7. The Special Representative hopes to discuss these allegations and concerns with Iranian election officials on another visit to Iran.
B. Social climate
8. The Special Representative believes there have been a number of indications that the social climate in the Islamic Republic is becoming less tolerant. The Iranian and foreign press have reported that, in the name of combating "social corruption" and "decadent westernization", both government and non-governmental entities have engaged in activities such as:
- The Government
(a) The reported closure of several newspapers by the authorities, as well as charges concerning the publication of false information and of "weakening the foundation of the Islamic Republic" brought against the editor of Kiyan, a publication critical of government policies;
(b) The launching of a new television programme "Hoviyat" (Identity) with the apparent objective of categorizing targeted intellectuals as social misfits or foreign spies, and the demand of an editor, Ezzatollah Sanabi, that he be given a right of reply;
(c) The apparent campaign to purge from the university system those persons "who fight against the sanctities of the Islamic system";
(d) The breaking up by the authorities of an informal gathering of writers to protest the intolerant atmosphere with the threat that if such meetings were held again, those concerned will be detained;
- Actions by non-governmental groups
(e) Several physical attacks on movie theatres in protest against the showing of films judged by the attackers to be "contrary to Islamic and religious values" and "decadent". In some cases, injuries were reported to have occurred among patrons;
(f) Forceable interventions to break up private social functions which on occasion resulted in death;
(g) The disruption of memorial services for prominent literary figures;
(h) The disruption of meetings to be addressed by prominent dissidents such as philosopher Abdol Karim Soroush, who, it is noted, has demanded that the Government take the measures necessary to protect freedom of speech for Iran’s academics and intellectuals.
9. The Special Representative notes these developments with considerable concern not least because some of them are being carried out by agencies of the Government while others are carried out by non-governmental groups but with government forces refusing to intervene. The Special Representative believes the Government must take the lead in curbing such activities and that it could show its commitment to do so by more actively condemning them and secondly tasking government security forces to actively intervene to prevent such incidents. During another visit to Iran, the Special Representative intends to pursue these reports and discuss their implications with the Iranian authorities.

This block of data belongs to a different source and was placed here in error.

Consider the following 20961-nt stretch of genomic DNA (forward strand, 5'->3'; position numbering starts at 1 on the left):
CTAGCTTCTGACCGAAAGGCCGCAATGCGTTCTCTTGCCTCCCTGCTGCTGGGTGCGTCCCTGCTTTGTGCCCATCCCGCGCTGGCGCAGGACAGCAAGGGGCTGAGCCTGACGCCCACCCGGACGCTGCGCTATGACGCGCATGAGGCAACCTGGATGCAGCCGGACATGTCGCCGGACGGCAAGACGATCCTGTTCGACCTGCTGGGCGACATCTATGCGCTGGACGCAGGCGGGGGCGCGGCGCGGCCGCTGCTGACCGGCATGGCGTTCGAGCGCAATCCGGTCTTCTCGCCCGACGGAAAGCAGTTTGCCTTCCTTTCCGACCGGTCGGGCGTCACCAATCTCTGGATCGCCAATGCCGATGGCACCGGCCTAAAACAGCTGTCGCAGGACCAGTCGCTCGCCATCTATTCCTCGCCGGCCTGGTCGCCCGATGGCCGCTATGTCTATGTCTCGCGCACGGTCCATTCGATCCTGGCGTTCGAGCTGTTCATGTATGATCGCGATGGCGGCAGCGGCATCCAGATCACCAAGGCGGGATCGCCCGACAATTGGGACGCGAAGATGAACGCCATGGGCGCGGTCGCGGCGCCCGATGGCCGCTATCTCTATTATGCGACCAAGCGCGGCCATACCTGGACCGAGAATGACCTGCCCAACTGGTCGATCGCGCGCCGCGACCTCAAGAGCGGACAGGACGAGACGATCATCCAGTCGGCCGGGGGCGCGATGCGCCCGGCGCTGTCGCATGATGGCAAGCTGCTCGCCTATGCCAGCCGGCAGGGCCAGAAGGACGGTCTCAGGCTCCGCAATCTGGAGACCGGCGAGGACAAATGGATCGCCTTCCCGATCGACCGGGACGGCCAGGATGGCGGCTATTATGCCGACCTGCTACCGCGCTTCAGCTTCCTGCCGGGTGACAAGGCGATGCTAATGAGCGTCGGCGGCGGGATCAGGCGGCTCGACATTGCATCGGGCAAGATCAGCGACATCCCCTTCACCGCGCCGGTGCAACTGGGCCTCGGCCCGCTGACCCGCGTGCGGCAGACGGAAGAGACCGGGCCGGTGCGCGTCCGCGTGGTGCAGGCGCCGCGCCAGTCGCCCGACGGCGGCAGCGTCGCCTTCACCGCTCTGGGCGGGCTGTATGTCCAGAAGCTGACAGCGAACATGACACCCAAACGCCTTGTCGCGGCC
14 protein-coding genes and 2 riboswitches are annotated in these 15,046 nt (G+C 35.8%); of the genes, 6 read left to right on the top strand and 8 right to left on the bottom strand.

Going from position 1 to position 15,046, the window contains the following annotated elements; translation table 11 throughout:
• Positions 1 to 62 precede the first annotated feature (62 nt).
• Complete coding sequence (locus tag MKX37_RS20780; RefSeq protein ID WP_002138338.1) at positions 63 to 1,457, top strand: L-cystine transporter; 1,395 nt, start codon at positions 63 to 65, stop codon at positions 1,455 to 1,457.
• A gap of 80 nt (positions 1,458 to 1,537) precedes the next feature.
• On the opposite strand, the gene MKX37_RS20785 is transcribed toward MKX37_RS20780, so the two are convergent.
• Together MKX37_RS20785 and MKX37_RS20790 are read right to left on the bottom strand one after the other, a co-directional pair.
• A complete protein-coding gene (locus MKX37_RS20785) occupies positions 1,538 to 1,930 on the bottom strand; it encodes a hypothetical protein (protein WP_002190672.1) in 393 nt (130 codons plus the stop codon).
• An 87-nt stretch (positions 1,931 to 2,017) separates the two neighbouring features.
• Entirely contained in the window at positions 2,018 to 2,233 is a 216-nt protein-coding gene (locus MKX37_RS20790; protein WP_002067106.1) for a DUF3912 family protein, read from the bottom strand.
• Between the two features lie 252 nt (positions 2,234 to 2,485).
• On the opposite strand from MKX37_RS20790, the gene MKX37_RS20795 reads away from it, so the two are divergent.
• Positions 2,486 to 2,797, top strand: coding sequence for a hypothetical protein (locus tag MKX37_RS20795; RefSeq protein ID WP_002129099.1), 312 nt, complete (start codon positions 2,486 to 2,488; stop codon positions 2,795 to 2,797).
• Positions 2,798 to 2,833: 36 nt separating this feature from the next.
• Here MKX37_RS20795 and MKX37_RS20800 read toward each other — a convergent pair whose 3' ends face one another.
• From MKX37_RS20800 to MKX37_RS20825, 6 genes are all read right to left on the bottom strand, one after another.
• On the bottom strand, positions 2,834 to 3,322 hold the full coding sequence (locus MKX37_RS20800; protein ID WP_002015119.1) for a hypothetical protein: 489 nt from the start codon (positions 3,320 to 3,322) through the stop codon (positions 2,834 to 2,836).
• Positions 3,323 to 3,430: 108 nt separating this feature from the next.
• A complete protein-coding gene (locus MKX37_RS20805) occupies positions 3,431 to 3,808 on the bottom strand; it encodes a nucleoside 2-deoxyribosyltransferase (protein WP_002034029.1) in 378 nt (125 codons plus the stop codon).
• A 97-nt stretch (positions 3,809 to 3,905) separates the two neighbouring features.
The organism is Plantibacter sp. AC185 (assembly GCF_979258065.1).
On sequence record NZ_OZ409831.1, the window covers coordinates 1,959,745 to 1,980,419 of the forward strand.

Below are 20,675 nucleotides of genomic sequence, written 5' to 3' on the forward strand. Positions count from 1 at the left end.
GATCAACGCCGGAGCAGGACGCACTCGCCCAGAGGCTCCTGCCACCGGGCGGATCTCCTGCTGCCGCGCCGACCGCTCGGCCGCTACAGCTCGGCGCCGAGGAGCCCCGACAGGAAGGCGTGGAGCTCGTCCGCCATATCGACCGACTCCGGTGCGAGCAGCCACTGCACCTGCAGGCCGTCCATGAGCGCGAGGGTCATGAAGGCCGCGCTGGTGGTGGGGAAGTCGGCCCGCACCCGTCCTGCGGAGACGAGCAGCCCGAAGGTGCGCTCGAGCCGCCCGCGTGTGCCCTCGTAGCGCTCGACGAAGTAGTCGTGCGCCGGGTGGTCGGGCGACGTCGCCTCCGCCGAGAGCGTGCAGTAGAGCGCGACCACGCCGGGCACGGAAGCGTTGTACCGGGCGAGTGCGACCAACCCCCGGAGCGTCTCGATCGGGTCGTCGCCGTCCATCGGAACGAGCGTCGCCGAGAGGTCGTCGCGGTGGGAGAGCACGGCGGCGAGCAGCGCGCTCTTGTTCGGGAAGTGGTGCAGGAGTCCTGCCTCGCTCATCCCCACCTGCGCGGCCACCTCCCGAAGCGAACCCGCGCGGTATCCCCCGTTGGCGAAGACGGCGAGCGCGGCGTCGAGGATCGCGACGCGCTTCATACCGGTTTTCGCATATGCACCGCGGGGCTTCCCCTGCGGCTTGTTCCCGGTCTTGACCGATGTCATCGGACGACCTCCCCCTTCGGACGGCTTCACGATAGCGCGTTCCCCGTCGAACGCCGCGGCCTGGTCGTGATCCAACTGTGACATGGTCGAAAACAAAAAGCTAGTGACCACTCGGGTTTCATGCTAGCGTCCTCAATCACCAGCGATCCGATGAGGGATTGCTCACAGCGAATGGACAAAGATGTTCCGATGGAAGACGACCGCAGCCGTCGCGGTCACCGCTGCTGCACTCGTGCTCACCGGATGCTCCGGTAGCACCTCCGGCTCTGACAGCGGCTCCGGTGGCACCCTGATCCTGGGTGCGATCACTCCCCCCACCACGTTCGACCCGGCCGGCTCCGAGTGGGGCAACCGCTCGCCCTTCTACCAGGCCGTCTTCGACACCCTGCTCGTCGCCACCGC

C. Judicial, legal and penal practices
10. In his 1996 report to the Commission on Human Rights, the Special Representative referred to prospective changes to the Ta’zirat (discretionary and preventive punishments) of the Law of Islamic punishments (E/CN.4/1996/59, paras. 42-50). According to press reports, the new provisions came into effect on 9 July 1996. It has been noted elsewhere that in accordance with article 167 of the Constitution of the Islamic Republic of Iran, the Law of Islamic punishments is to be considered only as a guide to judges. The Special Representative places a high priority in having a full discussion of these new Ta’zirat provisions and more generally of the Law of Islamic punishments, in meetings with the Iranian judicial officials during a second visit to the country.
11. In the meantime, the Special Representative would note that according to the best information he has received, the punishment regime in Iran would seem to have been significantly toughened.